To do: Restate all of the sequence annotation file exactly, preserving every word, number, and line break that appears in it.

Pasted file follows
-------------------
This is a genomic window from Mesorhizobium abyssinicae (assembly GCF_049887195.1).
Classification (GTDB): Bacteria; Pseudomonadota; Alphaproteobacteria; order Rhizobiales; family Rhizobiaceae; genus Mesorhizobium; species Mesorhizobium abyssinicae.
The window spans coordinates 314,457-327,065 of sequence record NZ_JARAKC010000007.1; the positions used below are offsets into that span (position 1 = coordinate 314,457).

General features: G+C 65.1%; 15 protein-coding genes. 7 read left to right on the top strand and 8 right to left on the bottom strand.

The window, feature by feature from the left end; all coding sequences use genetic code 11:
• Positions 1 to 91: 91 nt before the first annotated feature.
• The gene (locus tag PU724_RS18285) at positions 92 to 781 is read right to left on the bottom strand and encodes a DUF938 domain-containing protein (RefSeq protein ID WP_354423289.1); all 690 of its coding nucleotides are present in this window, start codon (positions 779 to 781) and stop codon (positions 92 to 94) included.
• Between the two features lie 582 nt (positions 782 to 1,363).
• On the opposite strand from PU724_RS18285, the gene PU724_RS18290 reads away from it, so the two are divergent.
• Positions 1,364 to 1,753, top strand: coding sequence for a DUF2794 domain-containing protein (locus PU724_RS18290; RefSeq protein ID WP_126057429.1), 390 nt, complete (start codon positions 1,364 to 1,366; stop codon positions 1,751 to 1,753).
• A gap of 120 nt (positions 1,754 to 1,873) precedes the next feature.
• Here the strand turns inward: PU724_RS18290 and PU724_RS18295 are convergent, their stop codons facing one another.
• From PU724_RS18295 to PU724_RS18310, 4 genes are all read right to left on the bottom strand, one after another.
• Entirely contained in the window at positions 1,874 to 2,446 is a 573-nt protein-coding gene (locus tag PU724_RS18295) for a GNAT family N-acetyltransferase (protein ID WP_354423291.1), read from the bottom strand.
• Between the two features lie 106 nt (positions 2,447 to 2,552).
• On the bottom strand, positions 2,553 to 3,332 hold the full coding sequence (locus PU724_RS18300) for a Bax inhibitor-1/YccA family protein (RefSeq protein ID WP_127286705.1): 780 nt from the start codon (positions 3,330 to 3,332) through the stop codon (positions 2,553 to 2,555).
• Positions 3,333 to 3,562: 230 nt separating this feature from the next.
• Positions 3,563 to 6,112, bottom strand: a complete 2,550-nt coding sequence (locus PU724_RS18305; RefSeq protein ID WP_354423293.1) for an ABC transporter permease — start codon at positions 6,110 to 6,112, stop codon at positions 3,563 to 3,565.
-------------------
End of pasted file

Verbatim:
This is a genomic window from Mesorhizobium abyssinicae (assembly GCF_049887195.1).
Classification (GTDB): Bacteria; Pseudomonadota; Alphaproteobacteria; order Rhizobiales; family Rhizobiaceae; genus Mesorhizobium; species Mesorhizobium abyssinicae.
The window spans coordinates 314,457-327,065 of sequence record NZ_JARAKC010000007.1; the positions used below are offsets into that span (position 1 = coordinate 314,457).

General features: G+C 65.1%; 15 protein-coding genes. 7 read left to right on the top strand and 8 right to left on the bottom strand.

The window, feature by feature from the left end; all coding sequences use genetic code 11:
• Positions 1 to 91: 91 nt before the first annotated feature.
• The gene (locus tag PU724_RS18285) at positions 92 to 781 is read right to left on the bottom strand and encodes a DUF938 domain-containing protein (RefSeq protein ID WP_354423289.1); all 690 of its coding nucleotides are present in this window, start codon (positions 779 to 781) and stop codon (positions 92 to 94) included.
• Between the two features lie 582 nt (positions 782 to 1,363).
• On the opposite strand from PU724_RS18285, the gene PU724_RS18290 reads away from it, so the two are divergent.
• Positions 1,364 to 1,753, top strand: coding sequence for a DUF2794 domain-containing protein (locus PU724_RS18290; RefSeq protein ID WP_126057429.1), 390 nt, complete (start codon positions 1,364 to 1,366; stop codon positions 1,751 to 1,753).
• A gap of 120 nt (positions 1,754 to 1,873) precedes the next feature.
• Here the strand turns inward: PU724_RS18290 and PU724_RS18295 are convergent, their stop codons facing one another.
• From PU724_RS18295 to PU724_RS18310, 4 genes are all read right to left on the bottom strand, one after another.
• Entirely contained in the window at positions 1,874 to 2,446 is a 573-nt protein-coding gene (locus tag PU724_RS18295) for a GNAT family N-acetyltransferase (protein ID WP_354423291.1), read from the bottom strand.
• Between the two features lie 106 nt (positions 2,447 to 2,552).
• On the bottom strand, positions 2,553 to 3,332 hold the full coding sequence (locus PU724_RS18300) for a Bax inhibitor-1/YccA family protein (RefSeq protein ID WP_127286705.1): 780 nt from the start codon (positions 3,330 to 3,332) through the stop codon (positions 2,553 to 2,555).
• Positions 3,333 to 3,562: 230 nt separating this feature from the next.
• Positions 3,563 to 6,112, bottom strand: a complete 2,550-nt coding sequence (locus PU724_RS18305; RefSeq protein ID WP_354423293.1) for an ABC transporter permease — start codon at positions 6,110 to 6,112, stop codon at positions 3,563 to 3,565.